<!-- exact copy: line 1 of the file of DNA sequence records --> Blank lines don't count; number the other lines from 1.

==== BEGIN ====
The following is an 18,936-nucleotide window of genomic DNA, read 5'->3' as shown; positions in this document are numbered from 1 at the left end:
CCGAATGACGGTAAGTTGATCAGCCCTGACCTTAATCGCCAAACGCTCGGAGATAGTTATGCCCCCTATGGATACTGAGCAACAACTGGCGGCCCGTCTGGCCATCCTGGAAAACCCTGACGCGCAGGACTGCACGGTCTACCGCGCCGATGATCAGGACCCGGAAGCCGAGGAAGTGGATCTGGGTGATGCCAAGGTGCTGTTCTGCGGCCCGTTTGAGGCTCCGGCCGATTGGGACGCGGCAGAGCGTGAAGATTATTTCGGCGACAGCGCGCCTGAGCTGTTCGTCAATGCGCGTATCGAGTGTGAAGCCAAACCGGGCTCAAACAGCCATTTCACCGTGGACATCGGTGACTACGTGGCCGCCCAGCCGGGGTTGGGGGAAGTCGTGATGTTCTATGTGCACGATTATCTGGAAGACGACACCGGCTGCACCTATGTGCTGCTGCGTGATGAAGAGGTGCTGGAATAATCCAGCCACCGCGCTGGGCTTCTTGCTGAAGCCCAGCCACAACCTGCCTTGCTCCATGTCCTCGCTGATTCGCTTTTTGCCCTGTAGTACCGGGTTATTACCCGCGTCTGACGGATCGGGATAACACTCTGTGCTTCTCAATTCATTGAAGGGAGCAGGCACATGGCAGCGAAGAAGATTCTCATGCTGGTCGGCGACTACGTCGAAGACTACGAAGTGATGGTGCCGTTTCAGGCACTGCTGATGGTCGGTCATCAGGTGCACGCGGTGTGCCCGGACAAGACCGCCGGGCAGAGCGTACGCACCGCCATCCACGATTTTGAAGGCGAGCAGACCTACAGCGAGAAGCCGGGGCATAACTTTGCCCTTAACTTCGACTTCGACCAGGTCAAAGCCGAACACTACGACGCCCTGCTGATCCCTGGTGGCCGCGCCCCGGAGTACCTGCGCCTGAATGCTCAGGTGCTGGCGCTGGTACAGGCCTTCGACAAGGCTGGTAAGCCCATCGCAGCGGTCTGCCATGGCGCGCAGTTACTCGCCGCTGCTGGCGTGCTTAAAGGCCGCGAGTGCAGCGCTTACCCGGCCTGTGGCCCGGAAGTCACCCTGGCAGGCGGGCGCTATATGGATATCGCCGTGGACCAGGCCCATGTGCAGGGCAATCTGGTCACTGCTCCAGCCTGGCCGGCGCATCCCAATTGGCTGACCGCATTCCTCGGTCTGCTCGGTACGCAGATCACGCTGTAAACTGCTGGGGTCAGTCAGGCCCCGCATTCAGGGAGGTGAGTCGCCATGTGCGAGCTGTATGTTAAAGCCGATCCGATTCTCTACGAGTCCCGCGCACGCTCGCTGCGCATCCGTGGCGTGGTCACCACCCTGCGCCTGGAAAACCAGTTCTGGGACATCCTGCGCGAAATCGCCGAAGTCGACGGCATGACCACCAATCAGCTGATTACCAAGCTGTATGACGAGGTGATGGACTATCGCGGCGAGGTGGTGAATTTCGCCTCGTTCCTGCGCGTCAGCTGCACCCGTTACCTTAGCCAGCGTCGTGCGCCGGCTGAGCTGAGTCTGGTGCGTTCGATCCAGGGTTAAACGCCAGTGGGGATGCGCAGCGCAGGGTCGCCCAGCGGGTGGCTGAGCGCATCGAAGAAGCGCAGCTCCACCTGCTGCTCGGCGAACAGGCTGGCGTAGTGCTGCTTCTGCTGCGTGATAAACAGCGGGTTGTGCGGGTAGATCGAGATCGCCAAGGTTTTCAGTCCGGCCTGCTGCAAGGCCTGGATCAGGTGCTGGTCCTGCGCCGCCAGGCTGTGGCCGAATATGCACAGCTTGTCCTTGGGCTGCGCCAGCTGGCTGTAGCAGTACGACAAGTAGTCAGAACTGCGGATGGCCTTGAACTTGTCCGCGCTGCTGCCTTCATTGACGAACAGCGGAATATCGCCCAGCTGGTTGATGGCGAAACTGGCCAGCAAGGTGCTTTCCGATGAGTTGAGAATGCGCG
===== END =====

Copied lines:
The following is an 18,936-nucleotide window of genomic DNA, read 5'->3' as shown; positions in this document are numbered from 1 at the left end: